Glenn Ashby won his first A-Class World Championships aged 19, and has been the dominant force in singlehanded cat racing for more than a decade since. The sailmaker from Australia then went on to crew Darren Bundock in the Tornado, winning the Worlds and an Olympic silver medal.
So he knows his stuff at both ends of a multihull. Glenn talks through A-Class technique: First things first, and you need to spend some time making sure your boat is not going to break. Boat maintenance is not my forte, but I've been lucky to have a minimum of boat breakage. I got back from one world championships, and the first three times I went sailing when I got back home, things broke, so I've been closer to disaster than I realised at the time. Make sure your boat is in perfect racing order. You can't blame anyone else. If you have a big capsize you might break the mast, but all in all the boats are really strong and can take a big pounding.
The A-Class is actually a very simple boat. Youve got mainsheet, traveller, cunningham - that's pretty much it - not too different to a Laser really. They're really easy to sail but like many boats, hard to sail fast.
When I get to a regatta I only ever strive to be as fast as the fastest guy in that condition. I want to be a good all rounder. I don't need to be able to blow people away to win the regatta. Just being as good rather than better still gives you the opportunity to race well and be at the front of the fleet. If I can be as fast as the fastest guy I'll be very comfortable.
Having said that, it's actually quite hard to achieve that, to be as fast as the light-weather or strong-wind experts in their favourite conditions. But I've been working really hard on developing my sails to go well in all conditions. And I'm spending a lot of time training in conditions that I'm not very good at, such as light winds. I wouldn't say it's fun, but if you force yourself to go out in that stuff you'll raise your game. The aim is to raise my game in the light without losing my heavy weather performance.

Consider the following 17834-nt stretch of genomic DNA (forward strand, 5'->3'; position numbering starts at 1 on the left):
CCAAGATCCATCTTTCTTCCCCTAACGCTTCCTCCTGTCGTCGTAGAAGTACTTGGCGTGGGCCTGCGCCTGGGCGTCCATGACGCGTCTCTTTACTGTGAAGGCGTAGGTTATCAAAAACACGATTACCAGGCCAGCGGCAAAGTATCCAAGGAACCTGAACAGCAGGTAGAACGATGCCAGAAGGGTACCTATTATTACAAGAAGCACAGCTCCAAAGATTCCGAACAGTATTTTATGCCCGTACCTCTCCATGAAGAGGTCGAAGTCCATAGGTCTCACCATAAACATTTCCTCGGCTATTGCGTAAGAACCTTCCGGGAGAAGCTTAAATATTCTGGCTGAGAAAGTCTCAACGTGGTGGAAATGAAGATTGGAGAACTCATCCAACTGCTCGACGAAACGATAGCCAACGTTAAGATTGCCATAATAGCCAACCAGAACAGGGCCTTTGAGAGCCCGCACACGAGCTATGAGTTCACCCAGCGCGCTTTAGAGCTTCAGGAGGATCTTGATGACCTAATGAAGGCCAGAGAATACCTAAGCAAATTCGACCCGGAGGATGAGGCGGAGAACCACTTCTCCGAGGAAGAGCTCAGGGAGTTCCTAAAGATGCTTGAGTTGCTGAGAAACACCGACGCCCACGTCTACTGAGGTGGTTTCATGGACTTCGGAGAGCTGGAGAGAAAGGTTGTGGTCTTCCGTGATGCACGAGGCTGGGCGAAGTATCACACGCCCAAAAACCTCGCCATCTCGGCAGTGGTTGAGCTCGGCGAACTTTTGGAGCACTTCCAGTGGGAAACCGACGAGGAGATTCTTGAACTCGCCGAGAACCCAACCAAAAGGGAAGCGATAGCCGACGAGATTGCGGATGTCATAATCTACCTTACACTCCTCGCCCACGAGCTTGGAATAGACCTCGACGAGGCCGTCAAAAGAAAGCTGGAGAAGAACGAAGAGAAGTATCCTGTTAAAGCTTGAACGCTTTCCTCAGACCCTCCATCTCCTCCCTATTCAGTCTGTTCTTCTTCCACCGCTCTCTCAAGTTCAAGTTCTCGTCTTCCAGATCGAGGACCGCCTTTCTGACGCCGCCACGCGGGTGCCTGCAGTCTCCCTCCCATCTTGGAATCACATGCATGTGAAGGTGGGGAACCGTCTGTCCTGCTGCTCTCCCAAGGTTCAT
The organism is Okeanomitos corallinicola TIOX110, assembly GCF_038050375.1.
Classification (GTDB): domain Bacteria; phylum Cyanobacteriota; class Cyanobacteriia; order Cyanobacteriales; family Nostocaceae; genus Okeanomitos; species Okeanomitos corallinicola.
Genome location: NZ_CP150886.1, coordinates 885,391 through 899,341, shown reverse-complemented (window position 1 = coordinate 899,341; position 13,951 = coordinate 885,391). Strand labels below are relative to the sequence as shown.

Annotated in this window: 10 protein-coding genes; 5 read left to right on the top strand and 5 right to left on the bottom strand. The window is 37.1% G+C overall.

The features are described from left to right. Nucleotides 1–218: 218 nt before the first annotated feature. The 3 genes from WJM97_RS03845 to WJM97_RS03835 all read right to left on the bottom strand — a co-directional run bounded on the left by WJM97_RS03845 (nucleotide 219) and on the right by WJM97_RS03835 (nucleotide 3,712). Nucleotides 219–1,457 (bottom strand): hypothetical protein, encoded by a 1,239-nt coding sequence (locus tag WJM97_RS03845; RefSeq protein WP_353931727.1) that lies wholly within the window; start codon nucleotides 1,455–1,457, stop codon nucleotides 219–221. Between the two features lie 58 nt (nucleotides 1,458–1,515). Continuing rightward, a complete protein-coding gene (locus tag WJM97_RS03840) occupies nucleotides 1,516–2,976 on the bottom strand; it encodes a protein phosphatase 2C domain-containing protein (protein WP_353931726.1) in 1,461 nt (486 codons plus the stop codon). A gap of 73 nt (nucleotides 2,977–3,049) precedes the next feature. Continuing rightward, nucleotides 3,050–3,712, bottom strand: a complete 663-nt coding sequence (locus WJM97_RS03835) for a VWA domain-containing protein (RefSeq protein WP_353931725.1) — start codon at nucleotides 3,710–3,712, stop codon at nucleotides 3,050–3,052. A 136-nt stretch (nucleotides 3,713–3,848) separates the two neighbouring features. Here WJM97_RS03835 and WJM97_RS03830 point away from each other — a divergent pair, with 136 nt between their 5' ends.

One of my strengths is being a reasonably good singlehanded sailor, by which I mean I'm pretty self-sufficient. You haven't got a crew to help you move ropes and look around. You have to be mentally switched on 110 per cent of the time. And you need to be physically fit enough to push the boat hard all the time. One of the biggest things I've found over the past couple of years is getting the feel for your boatspeed to the point where you don't have to look at your sail trim.
You need to feel your way into the groove, so you can look around in the big regattas. It's difficult being a sailmaker and stopping yourself from looking at your sails all the time. I used to really spend a lot of time looking at my rig. But when I did that, Iâd miss out on some of the basics such as the fleet position or a big shift. These days, when I'm in a serious regatta situation, I don't spend much time looking at my rig at all. I'm looking forwards, looking at shifts and stuff going on up the race track.
Sailing the A Class
They're fun to sail. I've sailed lots of boats and to jump back on the A Class in 15 knots of wind, you can't beat it. They go high and fast - they're super efficient. Downwind is hard to get used to when you're used to having a jib. I think of the jib on a cat as being like a supercharger in a car. It force feeds air around the engine - the mainsail.
With the A Class, you can't steer off the jib, and it's easy to stall the mainsail. I guess it's like the long, narrow wing of a sail-plane compared with the stubby wing of a hang glider. You go fast but if you stall you drop out of the sky. On the A Class, if you don't keep the airflow up, the boat just stops.
Because the A Class is so light, it will tell you straight away, it will stop. But it will also accelerate quickly, and it's easy to know when you're in the groove. Because the chord length of the sail is so short, you can attach flow very quickly, and lose it very quickly. They're very good fun to sail like that.
You can snap them around a lot downwind, you can turn and surf waves. You've got a 30-foot carbon mast, and the boat only weighs 75kg all up.
Being smooth on the cat is the key to being fast while still being aggressive.